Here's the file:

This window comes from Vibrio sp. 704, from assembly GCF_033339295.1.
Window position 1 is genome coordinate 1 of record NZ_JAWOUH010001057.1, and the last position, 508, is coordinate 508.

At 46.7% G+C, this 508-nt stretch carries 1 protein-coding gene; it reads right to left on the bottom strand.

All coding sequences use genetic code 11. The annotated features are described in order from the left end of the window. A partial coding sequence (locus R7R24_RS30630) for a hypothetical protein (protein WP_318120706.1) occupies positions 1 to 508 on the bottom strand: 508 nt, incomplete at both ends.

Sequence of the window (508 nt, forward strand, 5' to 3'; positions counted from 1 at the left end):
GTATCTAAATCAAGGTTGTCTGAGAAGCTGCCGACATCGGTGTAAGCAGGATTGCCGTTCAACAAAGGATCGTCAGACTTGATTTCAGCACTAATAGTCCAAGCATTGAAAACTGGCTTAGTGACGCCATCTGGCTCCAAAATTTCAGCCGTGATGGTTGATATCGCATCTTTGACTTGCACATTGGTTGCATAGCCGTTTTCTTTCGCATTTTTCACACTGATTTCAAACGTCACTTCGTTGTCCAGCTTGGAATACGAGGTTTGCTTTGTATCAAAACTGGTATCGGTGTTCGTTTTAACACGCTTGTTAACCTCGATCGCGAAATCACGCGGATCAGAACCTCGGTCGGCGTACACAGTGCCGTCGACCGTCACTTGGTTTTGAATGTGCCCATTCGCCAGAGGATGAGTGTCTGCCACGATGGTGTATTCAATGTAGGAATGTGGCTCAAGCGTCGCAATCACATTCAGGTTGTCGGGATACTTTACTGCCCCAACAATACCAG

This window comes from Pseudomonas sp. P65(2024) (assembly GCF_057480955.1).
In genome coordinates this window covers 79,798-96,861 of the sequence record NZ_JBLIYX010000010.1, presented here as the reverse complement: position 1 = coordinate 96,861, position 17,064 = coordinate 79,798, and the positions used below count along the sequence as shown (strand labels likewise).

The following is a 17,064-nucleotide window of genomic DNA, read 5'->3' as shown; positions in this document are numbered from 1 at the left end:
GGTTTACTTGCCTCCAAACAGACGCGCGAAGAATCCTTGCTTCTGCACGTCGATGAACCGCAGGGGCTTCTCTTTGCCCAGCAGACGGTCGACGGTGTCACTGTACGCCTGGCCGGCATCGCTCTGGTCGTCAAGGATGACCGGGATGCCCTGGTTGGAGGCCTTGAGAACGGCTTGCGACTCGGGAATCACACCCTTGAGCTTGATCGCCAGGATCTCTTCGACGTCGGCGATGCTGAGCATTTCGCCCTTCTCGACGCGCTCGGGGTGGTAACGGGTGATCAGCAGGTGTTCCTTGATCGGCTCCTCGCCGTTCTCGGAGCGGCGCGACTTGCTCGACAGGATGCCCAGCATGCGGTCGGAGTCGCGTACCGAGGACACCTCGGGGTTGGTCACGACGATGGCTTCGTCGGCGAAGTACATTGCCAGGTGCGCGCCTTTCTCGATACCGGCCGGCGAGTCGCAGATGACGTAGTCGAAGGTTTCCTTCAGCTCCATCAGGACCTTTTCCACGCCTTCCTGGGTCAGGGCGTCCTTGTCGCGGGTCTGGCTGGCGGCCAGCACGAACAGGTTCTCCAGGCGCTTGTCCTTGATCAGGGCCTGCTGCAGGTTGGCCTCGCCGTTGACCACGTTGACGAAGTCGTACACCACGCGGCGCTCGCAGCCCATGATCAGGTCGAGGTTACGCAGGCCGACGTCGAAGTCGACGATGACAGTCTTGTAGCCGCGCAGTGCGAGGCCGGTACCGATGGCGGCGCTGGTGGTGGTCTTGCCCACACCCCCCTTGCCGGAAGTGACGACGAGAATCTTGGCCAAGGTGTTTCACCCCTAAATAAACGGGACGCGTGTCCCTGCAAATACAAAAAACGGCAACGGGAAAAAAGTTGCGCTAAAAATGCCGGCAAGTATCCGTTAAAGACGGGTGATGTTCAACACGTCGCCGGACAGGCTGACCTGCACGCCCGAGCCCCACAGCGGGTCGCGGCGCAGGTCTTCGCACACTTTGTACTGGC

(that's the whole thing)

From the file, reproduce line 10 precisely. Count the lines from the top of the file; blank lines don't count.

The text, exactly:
GGTTTACTTGCCTCCAAACAGACGCGCGAAGAATCCTTGCTTCTGCACGTCGATGAACCGCAGGGGCTTCTCTTTGCCCAGCAGACGGTCGACGGTGTCACTGTACGCCTGGCCGGCATCGCTCTGGTCGTCAAGGATGACCGGGATGCCCTGGTTGGAGGCCTTGAGAACGGCTTGCGACTCGGGAATCACACCCTTGAGCTTGATCGCCAGGATCTCTTCGACGTCGGCGATGCTGAGCATTTCGCCCTTCTCGACGCGCTCGGGGTGGTAACGGGTGATCAGCAGGTGTTCCTTGATCGGCTCCTCGCCGTTCTCGGAGCGGCGCGACTTGCTCGACAGGATGCCCAGCATGCGGTCGGAGTCGCGTACCGAGGACACCTCGGGGTTGGTCACGACGATGGCTTCGTCGGCGAAGTACATTGCCAGGTGCGCGCCTTTCTCGATACCGGCCGGCGAGTCGCAGATGACGTAGTCGAAGGTTTCCTTCAGCTCCATCAGGACCTTTTCCACGCCTTCCTGGGTCAGGGCGTCCTTGTCGCGGGTCTGGCTGGCGGCCAGCACGAACAGGTTCTCCAGGCGCTTGTCCTTGATCAGGGCCTGCTGCAGGTTGGCCTCGCCGTTGACCACGTTGACGAAGTCGTACACCACGCGGCGCTCGCAGCCCATGATCAGGTCGAGGTTACGCAGGCCGACGTCGAAGTCGACGATGACAGTCTTGTAGCCGCGCAGTGCGAGGCCGGTACCGATGGCGGCGCTGGTGGTGGTCTTGCCCACACCCCCCTTGCCGGAAGTGACGACGAGAATCTTGGCCAAGGTGTTTCACCCCTAAATAAACGGGACGCGTGTCCCTGCAAATACAAAAAACGGCAACGGGAAAAAAGTTGCGCTAAAAATGCCGGCAAGTATCCGTTAAAGACGGGTGATGTTCAACACGTCGCCGGACAGGCTGACCTGCACGCCCGAGCCCCACAGCGGGTCGCGGCGCAGGTCTTCGCACACTTTGTACTGGC